For the next few hours, we just clung on to one another, and each of us took it in turns holding my mum’s hand. Ruby would plead with her every now and then in soft whispers to wake up, and Pete, knowing as we all did that my mother would walk over hot coals for a cigarette tried to bribe her from her coma.

‘Mum, if you just wake up and get out of that bed, we can go outside for a smoke,’ he said. But it was all in vain. No amount of pleading or bribery was going to get us out of this one.

At around 12.30am, I switched seats with Ruby. She had been sitting holding my mum’s hand, but she needed to get up and stretch her legs.

I sat down, and as I looked at her, everything I’d never said to my mother flooded my brain. I hadn’t told her how proud of her I was. She’d struggled on in her fight with cancer so tenaciously, while caring for her dying husband, then planning his funeral – all the while knowing how ill she really was. She must have been terrified.

I hadn’t told her that, although she’d had her issues throughout her life, she hadn’t done the worst job in raising us. In fact, it was quite the contrary: we were always fed and clothed and clean. Even when it didn’t seem as if the small amount of money my parents had would stretch, she’d somehow manage.

I hadn’t told her that, no matter how much we argued and bickered over the years, I knew deep down that we were very similar. Perhaps that’s even why we clashed so often.

Then it struck me, I couldn’t even remember the last time I’d told my mum I loved her. Did she even know? Because I did.

Later, I found out that in those long silences, we were all thinking the same things. We were all trying to imagine a life without our parents – thinking about how we’d manage as orphans.

When our dad died, of course, we were devastated beyond belief, but at least we’d had mum to help get us through. What would happen to is now?

At 12.45am, while still holding my mum’s hand, I noticed that the uneven rise and fall of her chest had stopped. I looked up at my Nanna, who was sitting with her eyes closed.

‘She’s not breathing,’ I said. I wasn’t sure whether or not I should be panicking, but my instincts told me to stay calm.

My Nanna sat upright, but she didn’t panic either. ‘It’s alright,’ she said softly, then to Pete she said, ‘go and bring the nurse.’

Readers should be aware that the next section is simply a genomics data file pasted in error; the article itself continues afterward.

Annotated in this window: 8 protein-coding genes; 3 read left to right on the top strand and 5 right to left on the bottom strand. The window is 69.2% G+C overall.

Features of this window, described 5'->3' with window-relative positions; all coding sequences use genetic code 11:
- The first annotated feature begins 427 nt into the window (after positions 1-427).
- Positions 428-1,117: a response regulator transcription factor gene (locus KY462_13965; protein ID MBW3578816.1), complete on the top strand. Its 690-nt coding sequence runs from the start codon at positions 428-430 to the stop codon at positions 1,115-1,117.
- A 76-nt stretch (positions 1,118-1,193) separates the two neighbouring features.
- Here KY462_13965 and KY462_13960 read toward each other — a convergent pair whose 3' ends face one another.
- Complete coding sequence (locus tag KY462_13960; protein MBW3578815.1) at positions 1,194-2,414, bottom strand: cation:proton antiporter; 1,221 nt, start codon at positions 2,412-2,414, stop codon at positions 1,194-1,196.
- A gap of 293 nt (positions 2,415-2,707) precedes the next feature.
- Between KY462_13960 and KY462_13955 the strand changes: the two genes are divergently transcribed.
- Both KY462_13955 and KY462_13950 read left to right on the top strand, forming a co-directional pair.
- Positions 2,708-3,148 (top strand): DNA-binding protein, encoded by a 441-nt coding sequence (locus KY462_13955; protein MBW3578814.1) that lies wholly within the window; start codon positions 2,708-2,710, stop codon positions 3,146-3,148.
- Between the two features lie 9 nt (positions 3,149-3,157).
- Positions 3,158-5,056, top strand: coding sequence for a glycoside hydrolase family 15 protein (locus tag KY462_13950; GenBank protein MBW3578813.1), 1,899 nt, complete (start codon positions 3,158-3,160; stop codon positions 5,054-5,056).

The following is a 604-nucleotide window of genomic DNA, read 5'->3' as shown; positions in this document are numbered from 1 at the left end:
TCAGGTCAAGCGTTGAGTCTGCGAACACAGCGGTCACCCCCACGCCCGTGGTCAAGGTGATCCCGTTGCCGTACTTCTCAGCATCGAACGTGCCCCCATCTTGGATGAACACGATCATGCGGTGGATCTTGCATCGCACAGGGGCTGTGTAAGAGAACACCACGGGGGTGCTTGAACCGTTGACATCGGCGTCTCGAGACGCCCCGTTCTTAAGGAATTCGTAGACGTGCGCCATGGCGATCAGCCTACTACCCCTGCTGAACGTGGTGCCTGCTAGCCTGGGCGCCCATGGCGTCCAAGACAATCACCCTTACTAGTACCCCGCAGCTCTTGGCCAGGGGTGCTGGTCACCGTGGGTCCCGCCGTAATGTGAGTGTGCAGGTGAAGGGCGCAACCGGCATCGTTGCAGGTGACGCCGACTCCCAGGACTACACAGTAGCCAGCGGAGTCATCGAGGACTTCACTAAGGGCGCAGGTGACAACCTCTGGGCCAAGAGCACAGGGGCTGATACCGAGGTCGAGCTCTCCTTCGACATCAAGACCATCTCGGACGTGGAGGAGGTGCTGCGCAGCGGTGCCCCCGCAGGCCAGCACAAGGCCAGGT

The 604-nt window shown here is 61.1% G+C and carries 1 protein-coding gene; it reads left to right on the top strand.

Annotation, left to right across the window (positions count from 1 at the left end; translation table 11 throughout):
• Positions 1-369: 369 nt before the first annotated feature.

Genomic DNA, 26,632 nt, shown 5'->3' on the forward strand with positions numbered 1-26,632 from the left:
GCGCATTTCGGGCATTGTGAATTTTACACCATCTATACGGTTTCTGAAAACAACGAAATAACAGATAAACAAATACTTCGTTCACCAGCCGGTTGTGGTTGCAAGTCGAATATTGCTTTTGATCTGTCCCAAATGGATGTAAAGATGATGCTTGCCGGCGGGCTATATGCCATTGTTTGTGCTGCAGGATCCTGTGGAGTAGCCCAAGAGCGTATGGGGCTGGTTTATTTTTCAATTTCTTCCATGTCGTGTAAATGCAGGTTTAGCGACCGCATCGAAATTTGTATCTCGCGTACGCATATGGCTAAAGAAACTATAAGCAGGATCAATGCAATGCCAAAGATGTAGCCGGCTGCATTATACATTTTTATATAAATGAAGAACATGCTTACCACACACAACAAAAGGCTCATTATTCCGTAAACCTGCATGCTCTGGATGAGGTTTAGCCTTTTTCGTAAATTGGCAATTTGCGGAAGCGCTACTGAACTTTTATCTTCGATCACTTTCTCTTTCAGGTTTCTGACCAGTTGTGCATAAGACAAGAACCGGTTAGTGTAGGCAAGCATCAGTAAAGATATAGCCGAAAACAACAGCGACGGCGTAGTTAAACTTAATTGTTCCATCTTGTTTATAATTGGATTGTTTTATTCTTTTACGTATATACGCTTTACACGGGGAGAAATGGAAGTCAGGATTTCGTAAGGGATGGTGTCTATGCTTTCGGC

Pete left the room returning with the nurse who’d been taking care of us all night, asking if we’d needed food or drinks and reassuring us that our mum wasn’t suffering. (You have to love our NHS).

She took the stethoscope from around her neck and placed it on mum’s chest. ‘She’s gone now,’ she said in almost a whisper. The moment the words left her mouth, a harrowing sound left my Nanna’s. I’d never heard anything like it. It was almost like a growl and a scream commingled with the sound of my Nanna calling my mums name.

I looked to my grandad, and he had tears pouring from his eyes. I had only ever seen him cry once before, and that was when my dad died.

Ruby burst into sobbing tears and the rest of us just sort of hung around, not really knowing whether to cry or to scream or what. We just stayed silent, hugging each other.

It might sound silly, but I suddenly felt as though I were a tiny mouse that had been let out of a box in the middle of a vast wood. In that moment the world felt suddenly enormous and I so small. Danger was suddenly looming from all angles, and my protector was gone. That’s how it felt.

Having given us a bit of privacy, the nurse returned a short while later.

‘What do we do now?’ Pete asked her. ‘Do we just leave?’

The nurse looked at my Nanna, who still gripped my mum’s hand tightly. I could see the compassion in her eyes.

‘No, no,’ she said, ‘don’t feel as if you have to rush off or go anywhere. You just stay here with your mum. Say goodbye. Take as long as you like, there’s no rush.’ We thanked her, and she left again.

For an hour or so, maybe a little longer, we stayed with my mum. It was strange because, when my Nanna became silent again, that eerie calm came back. It was as if we were just partaking in an everyday occurrence. It seemed strangely familiar and strangely run of the mill.

We talked about her. We laughed about her. We spoke about the ups and downs we’d all had with her and with each other.

Then, just as we were getting ready to leave, my Nanna grabbed us all in a big hug. ‘I promised your mum that I’d look after you all when she wasn’t able to,’ she told us, ‘and I really mean it. I love you all immensely.’

We needn’t have worried about who would be there for us when my mum died. We had our grandparents, and we had each other. That’s the thing with family.

END

As always, thank you very much for spending your valuable time reading my words, it really means the world!

Until next time,

George

© 2021 GLT



Categories: Creative Writing, Narrative Non-Fiction

Tags: , , , , , , , , ,

3 replies

  1. This is amazing so much detail about a very scary and insuring time ❤️❤️ I absolutely love this piece

    Liked by 1 person

  2. I can’t tell you how proud l am of you right now. This is a beautifully written piece about the most painful time in your life which reduced me to tears more than once. Your Dads humour is a Tatum trait that’s got him through so much and reminds me so much of my Dad who ,as you know ,was also taken tragically early.
    It should be shared more and you should think about writing as a career.

    Liked by 1 person

  3. An incredibly moving piece of work. And being present for some of the events it brought back all the memories in pin sharp detail. They would both be proud of you.

    Liked by 1 person